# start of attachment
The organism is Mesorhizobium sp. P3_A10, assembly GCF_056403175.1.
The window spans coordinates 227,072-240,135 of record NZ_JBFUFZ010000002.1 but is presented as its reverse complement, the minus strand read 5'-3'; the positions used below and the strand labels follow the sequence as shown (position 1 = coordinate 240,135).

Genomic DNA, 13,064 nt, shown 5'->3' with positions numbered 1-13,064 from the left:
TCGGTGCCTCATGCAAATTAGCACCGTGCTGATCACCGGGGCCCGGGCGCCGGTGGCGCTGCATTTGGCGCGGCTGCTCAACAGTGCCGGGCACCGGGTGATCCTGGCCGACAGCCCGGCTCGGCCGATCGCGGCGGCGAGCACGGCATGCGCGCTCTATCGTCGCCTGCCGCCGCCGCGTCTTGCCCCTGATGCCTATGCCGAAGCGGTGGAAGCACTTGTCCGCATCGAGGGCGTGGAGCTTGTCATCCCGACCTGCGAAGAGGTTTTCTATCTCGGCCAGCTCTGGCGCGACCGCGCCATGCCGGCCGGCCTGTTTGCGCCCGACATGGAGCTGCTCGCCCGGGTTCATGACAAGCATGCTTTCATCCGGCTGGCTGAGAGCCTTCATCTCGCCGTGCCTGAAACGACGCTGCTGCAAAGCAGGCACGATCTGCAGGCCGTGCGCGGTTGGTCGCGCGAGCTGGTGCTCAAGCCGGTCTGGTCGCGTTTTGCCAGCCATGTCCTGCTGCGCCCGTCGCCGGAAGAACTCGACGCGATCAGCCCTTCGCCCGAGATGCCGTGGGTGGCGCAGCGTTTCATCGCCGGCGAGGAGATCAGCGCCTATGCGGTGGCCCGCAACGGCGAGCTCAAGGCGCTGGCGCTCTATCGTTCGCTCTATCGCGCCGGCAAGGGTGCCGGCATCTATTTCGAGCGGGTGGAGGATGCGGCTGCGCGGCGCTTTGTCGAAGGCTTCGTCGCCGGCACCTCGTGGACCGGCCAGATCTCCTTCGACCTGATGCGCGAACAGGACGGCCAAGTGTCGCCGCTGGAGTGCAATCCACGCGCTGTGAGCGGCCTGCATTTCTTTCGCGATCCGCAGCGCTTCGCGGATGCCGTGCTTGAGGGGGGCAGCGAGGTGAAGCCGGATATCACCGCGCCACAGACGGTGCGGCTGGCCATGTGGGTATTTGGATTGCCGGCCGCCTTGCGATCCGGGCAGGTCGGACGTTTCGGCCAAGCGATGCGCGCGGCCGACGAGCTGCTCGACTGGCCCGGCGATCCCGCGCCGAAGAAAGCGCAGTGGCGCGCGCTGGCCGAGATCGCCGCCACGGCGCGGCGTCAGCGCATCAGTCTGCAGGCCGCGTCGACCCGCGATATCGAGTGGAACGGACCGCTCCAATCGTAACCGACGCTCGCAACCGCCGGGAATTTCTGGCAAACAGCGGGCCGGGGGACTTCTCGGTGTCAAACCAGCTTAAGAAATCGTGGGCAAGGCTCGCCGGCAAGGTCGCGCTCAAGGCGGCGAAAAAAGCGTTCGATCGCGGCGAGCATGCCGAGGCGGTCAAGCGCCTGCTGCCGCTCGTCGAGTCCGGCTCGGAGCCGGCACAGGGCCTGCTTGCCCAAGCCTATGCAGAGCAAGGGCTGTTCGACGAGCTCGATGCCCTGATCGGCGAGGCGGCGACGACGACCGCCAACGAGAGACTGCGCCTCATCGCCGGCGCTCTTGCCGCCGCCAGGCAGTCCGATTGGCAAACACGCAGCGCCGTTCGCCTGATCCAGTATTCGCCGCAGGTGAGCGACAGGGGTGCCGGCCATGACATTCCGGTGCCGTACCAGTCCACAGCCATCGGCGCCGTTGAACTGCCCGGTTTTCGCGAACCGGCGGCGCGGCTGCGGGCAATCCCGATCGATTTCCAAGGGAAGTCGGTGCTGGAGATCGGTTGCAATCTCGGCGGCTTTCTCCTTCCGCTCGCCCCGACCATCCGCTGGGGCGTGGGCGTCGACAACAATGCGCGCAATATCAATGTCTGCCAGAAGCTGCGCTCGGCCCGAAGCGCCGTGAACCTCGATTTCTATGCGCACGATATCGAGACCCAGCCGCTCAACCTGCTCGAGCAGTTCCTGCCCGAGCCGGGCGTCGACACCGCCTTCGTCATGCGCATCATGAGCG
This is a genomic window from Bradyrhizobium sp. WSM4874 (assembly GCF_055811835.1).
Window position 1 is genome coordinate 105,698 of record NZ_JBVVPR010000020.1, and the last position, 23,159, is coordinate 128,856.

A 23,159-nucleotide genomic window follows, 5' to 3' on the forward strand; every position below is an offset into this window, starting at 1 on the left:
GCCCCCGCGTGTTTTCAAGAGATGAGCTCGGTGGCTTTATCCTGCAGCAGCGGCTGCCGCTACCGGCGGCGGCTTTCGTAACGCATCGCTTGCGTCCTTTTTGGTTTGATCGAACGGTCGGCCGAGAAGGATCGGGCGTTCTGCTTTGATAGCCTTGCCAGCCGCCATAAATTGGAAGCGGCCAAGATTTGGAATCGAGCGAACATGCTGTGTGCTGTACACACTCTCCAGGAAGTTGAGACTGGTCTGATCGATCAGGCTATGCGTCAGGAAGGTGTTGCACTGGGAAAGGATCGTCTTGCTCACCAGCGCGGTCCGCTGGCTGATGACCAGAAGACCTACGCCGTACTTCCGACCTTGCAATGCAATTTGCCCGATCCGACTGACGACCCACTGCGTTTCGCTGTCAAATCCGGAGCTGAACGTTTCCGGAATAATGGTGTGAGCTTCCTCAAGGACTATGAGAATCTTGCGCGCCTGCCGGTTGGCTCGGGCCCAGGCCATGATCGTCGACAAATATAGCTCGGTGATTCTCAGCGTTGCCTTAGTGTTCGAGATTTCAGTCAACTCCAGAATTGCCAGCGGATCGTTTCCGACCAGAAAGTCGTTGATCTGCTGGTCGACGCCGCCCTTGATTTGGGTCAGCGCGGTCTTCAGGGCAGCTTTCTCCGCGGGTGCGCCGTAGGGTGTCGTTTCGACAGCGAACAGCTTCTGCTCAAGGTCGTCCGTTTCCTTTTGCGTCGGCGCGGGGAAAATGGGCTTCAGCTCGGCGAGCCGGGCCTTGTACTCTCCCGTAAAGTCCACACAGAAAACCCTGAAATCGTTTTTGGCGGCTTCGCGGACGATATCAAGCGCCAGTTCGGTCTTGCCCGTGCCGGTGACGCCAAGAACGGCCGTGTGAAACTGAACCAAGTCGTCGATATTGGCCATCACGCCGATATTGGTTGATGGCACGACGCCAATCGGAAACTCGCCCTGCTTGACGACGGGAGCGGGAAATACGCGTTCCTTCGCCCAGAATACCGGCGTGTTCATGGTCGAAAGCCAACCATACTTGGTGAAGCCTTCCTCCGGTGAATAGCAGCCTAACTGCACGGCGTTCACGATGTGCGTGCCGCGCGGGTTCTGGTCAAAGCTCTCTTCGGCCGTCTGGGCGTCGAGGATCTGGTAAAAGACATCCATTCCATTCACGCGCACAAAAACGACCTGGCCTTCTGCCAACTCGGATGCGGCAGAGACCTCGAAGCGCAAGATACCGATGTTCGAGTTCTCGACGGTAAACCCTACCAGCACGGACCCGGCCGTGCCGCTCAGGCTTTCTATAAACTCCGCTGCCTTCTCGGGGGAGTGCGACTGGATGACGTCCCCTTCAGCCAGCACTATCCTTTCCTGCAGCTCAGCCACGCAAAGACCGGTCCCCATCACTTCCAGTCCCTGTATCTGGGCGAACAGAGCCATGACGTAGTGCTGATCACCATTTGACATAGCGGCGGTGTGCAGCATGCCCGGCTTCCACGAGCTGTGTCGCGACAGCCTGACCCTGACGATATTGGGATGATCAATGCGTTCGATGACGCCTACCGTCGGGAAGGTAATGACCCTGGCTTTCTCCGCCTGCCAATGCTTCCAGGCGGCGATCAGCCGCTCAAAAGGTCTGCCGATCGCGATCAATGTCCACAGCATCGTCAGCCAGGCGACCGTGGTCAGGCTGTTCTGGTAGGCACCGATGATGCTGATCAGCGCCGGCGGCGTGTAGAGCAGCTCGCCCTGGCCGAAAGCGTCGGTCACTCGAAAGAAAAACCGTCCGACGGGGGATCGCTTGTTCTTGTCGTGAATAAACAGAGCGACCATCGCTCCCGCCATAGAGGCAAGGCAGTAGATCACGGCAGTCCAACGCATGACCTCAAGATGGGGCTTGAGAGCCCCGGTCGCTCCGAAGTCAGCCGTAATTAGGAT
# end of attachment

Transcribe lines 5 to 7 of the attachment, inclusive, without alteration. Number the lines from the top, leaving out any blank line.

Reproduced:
This is a genomic window from Bradyrhizobium sp. WSM4874 (assembly GCF_055811835.1).
Window position 1 is genome coordinate 105,698 of record NZ_JBVVPR010000020.1, and the last position, 23,159, is coordinate 128,856.

A 23,159-nucleotide genomic window follows, 5' to 3' on the forward strand; every position below is an offset into this window, starting at 1 on the left: